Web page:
Dr. Fred Pon finds orchids enchanting. The retired family physician enjoys a particular type of serenity breathing in their delicate perfumes and cultivating every dazzling bloom.
As a dedicated hobbyist, Pon grows 200 plants in optimal conditions throughout his St. Albert home. Some were purchased from big box stores while others came by way of regional specialty shops. Alternatively, some of the more exotic orchids arrived from across the ocean while two are native to Alberta.
“I’ve been growing them for more than 30 years. They offer a connection to nature. You appreciate the natural beauty. Often as a physician you deal with problems and stress. It is nice to escape into nature with orchids,” said Pon, president of the Orchid Society of Alberta.
He plans to share his passion with a tabletop exhibit of blooms at the 43rd Annual Orchid Fair on March 31 to April 2 at Salisbury at the Enjoy Centre. Due to COVID, the orchid show and sale was on hiatus for the past three years but returns with a fresh vibe.
Bringing a whiff of spring to winter-weary gardeners, the horticultural staple has grown into the largest in western Canada. The three-day event, held under the glass-roofed, 15,000-square foot Moonflower Room, attracts more than 2,500 visitors. It showcases magical orchid displays, stunning photography exhibits, popular competitions, practical hands-on demonstrations and plant sales.
Much of Pon’s fascination stems from their global diversity. This widespread family of floral plants thrive on every continent except Antarctica, and number more than 30,000 species worldwide.
“And another thing. Orchids are quite unique in their bilateral symmetry. If you cut a flower in half, they are a mirror image of itself. There is no other flower like it.”
Pon started his foray collecting orchids shortly after moving to St. Albert three decades ago to open a practice and raise a family.
“I always liked plants and had lots of tropical plants. I wanted to add some colour. I went to a show at the Muttart Conservatory and bought two orchids. Now down the road I have 200 tropical orchids,” Pon said.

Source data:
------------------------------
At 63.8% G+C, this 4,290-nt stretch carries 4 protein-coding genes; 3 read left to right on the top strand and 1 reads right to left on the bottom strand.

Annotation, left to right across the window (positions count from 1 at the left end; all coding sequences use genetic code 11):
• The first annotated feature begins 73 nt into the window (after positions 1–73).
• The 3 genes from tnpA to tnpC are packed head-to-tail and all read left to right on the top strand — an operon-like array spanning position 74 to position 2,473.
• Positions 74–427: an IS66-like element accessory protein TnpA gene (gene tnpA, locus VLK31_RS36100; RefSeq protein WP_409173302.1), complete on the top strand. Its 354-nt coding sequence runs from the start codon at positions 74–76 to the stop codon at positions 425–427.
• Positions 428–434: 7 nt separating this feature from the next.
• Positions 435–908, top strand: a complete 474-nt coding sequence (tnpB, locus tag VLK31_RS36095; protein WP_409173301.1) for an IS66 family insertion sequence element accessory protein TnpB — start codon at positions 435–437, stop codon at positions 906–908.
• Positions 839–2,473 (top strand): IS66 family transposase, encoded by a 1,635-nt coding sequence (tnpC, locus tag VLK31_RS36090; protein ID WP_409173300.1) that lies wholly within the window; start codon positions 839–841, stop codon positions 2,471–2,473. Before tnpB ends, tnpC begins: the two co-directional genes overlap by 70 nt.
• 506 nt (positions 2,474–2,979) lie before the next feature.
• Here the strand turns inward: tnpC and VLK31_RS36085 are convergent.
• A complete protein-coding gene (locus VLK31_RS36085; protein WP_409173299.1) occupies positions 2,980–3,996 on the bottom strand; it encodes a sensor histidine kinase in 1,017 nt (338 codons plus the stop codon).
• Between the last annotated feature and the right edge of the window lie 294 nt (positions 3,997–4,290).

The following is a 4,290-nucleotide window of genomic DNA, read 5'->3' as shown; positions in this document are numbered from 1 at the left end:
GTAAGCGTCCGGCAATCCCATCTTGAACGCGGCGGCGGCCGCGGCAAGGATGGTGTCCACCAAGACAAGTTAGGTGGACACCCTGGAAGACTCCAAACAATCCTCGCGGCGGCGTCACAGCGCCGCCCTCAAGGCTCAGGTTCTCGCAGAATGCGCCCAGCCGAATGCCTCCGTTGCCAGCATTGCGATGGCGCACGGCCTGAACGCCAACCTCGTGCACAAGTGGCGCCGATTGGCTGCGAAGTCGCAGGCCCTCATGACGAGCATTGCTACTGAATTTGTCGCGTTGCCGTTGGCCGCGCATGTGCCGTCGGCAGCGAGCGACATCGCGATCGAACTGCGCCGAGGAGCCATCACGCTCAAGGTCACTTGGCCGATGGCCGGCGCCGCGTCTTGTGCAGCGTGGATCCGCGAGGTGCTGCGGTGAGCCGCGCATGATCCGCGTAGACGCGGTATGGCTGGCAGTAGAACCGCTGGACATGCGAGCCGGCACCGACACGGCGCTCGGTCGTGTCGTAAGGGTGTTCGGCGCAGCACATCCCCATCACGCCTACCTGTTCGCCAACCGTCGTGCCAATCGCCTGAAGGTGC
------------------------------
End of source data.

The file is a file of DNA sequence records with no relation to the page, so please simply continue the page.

While most of his blooms manufacture fragrant floral scents, the Oncidium “Sharry Baby,” is a bit of tease. The reddish-brown orchid from Asia produces a particularly strong chocolate scent.
“When you walk by it satisfies your chocolate cravings,” said Pon with a laugh.
Set up to look like a tropical getaway, the orchid fair begins Friday with judges awarding points based on the American Orchid Society system of judging. The local fair is billed as the largest American Orchid Society judged show in Canada.
In addition to entries from individual orchid growers, organizations are also setting up tables to showcase their jaw-dropping masses of flowers. So far, the Calgary Orchid Society, the Saskatoon Orchid Society and the Orchid Species Preservation Society dedicated to preserving diverse species worldwide will sponsor a table.
“Whenever a society comes, they grow species of orchids that are more difficult to grow, and hobby growers see flowers we wouldn’t normally. And vendors also bring species you wouldn’t normally find here.”
This year, vendors selling orchids have travelled from Taiwan and Ecuador, a country with one of the world’s largest diversity of orchids – about 4,500 native species. However, the exotic plants on sale are not torn from the wild. They are cultivated under strictly controlled conditions to prevent pillaging in forests.
“The seller from Ecuador is bringing native species that are rare in St. Albert. You can’t purchase them at garden centres. Greenhouses prefer selling in bulk. The flowers from Ecuador may not be quite as showy, but they have other qualities. Fragrance and the shape of a flower are something that is appreciated.”
Also returning is a photo exhibition showing many different orchids photographed under various light situations creating different moods. In previous years, members and non-members as well as NAIT students enrolled in the photography program submitted inspirational prints.
In addition to offering orchids of many varieties and types, specialty vendors will also sell growing supplies. And for hobbyists needing advice on what soils or bark chips are best suited to their plants, repotting demonstrations will be held throughout Saturday and Sunday.
In both roles as a retired physician and a hobbyist, Pon sees numerous benefits to attending the orchid show.
“It’s good for your mental health. We’ve had a long cold winter and it’s nice to escape to a semi-tropical region bursting with colour and nice fragrances. And you don’t have to deal with airports. The Enjoy Centre has lots of natural light and we welcome photographers to come and take pictures.”
The Orchid Fair Annual Show & Sale is March 31 to April 2, at Salisbury at Enjoy, 101 Riel Drive. Admission is $10 per person at door. Children 12 and under free.